Spicebush, Lindera benzoin, is not only a hardy Kentucky native shrub in a variety of conditions, it is also the host plant for the spicebush swallowtail butterfly, Papilio Troilus and others. Prepare to fall in love with the scented foliage, the early spring bloom, the yellow fall color, the fruit,and best of all — the cutest, most cartoonish caterpillar you will ever meet.

The deciduous shrub is native to the Eastern United States, grows to 6- to 12-feet tall by 6- to 12-feet wide and can be grown in full sun or full shade in a variety of soil conditions! Birds and butterflies are attracted to the plant, while it is deer resistant.

Multi-season interest for this plant is strong. Clusters of tiny yellow flowers bloom along the branches in early spring, just before the foliage emerges — a more natural looking forsythia if you will. The light yellow bloom is great combined with spring bulbs such as muscari and daffodils or any early spring native bloomer.

Flowers of the female plant produce bright red drupe fruit (berry-looking) in fall when pollinated by a male spicebush. High in lipids (fats), the fruit is particularly useful to migrating birds.

In summer, the green, disease free foliage is clean and simple. The rounded, natural shape is great for hedges, shrub borders, woodland gardens, along streams or ponds, naturalized plantings or a single planting.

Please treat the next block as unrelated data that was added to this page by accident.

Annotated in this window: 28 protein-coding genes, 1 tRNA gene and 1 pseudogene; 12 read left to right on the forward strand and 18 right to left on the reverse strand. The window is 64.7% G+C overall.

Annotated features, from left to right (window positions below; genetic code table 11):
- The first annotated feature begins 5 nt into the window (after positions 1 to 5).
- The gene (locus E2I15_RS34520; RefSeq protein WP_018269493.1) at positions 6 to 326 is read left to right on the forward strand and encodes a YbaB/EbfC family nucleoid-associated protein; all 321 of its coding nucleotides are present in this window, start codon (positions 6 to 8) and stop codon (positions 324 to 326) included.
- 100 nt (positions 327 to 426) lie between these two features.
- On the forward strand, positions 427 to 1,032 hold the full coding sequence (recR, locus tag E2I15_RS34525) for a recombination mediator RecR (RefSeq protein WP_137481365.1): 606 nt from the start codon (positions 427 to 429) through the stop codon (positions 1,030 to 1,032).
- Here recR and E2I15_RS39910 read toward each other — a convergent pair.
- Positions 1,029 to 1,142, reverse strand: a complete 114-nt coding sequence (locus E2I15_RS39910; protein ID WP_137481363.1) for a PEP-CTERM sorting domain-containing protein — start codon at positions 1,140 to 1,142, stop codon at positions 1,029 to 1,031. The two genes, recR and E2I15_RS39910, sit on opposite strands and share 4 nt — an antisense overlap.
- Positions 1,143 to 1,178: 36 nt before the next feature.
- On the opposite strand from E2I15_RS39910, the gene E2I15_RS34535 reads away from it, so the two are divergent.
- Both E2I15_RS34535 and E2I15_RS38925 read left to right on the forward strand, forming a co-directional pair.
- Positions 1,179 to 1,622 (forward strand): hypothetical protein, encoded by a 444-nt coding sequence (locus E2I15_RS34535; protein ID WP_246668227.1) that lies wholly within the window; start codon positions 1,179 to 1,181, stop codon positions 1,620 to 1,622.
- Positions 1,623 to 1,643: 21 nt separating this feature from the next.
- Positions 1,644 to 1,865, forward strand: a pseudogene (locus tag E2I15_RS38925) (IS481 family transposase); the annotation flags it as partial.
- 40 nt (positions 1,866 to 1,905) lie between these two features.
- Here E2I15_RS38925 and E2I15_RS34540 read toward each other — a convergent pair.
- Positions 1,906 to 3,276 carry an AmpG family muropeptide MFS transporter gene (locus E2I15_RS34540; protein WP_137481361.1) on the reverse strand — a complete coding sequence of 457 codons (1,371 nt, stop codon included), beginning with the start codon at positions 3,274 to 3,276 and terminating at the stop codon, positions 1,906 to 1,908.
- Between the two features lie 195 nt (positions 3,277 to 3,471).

In the fall, the yellow foliage color is spectacular. In winter when the plant is defoliated, you can admire the gray-brown bark speckled with light colored lenticels.

The best part of the plant are the spicebush swallowtail larvae, which feed on the leaves. Small swallowtail spicebush larvae are brown, resembling bird droppings, and mature to green caterpillars. They curl up in the leaves, leaving a silky thread-like material. Once emerged from the chrysalis, the female butterfly is black and blue and the males have a bit of emerald green against a black background. It is also the host for the Eastern tiger swallowtail and promethea silkmoth.

For human consumption, tea can be made from the aromatic leaves and twigs and the dried and powdered fruit can be used a spice. Native spicebush adds so much to your garden and your life with it’s beauty, function and ability to attract birds and butterflies.